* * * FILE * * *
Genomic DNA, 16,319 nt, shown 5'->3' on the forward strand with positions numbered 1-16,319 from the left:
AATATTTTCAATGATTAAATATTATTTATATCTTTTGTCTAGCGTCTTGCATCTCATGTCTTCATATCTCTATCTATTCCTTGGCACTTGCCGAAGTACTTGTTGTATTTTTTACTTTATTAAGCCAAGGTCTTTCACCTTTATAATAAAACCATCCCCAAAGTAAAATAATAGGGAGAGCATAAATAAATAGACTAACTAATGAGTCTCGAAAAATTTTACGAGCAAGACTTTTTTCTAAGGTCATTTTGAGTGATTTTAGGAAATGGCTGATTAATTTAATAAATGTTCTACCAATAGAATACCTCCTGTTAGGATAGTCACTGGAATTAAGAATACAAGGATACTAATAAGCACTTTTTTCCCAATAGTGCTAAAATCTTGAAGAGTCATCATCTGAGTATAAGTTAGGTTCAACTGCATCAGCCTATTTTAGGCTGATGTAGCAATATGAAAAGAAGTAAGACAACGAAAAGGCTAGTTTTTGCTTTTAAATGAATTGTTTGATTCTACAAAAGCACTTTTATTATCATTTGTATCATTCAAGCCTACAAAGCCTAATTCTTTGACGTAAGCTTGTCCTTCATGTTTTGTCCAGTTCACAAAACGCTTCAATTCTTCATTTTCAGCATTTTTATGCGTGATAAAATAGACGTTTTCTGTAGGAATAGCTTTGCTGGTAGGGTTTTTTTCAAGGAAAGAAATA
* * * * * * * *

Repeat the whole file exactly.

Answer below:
Genomic DNA, 16,319 nt, shown 5'->3' on the forward strand with positions numbered 1-16,319 from the left:
AATATTTTCAATGATTAAATATTATTTATATCTTTTGTCTAGCGTCTTGCATCTCATGTCTTCATATCTCTATCTATTCCTTGGCACTTGCCGAAGTACTTGTTGTATTTTTTACTTTATTAAGCCAAGGTCTTTCACCTTTATAATAAAACCATCCCCAAAGTAAAATAATAGGGAGAGCATAAATAAATAGACTAACTAATGAGTCTCGAAAAATTTTACGAGCAAGACTTTTTTCTAAGGTCATTTTGAGTGATTTTAGGAAATGGCTGATTAATTTAATAAATGTTCTACCAATAGAATACCTCCTGTTAGGATAGTCACTGGAATTAAGAATACAAGGATACTAATAAGCACTTTTTTCCCAATAGTGCTAAAATCTTGAAGAGTCATCATCTGAGTATAAGTTAGGTTCAACTGCATCAGCCTATTTTAGGCTGATGTAGCAATATGAAAAGAAGTAAGACAACGAAAAGGCTAGTTTTTGCTTTTAAATGAATTGTTTGATTCTACAAAAGCACTTTTATTATCATTTGTATCATTCAAGCCTACAAAGCCTAATTCTTTGACGTAAGCTTGTCCTTCATGTTTTGTCCAGTTCACAAAACGCTTCAATTCTTCATTTTCAGCATTTTTATGCGTGATAAAATAGACGTTTTCTGTAGGAATAGCTTTGCTGGTAGGGTTTTTTTCAAGGAAAGAAATA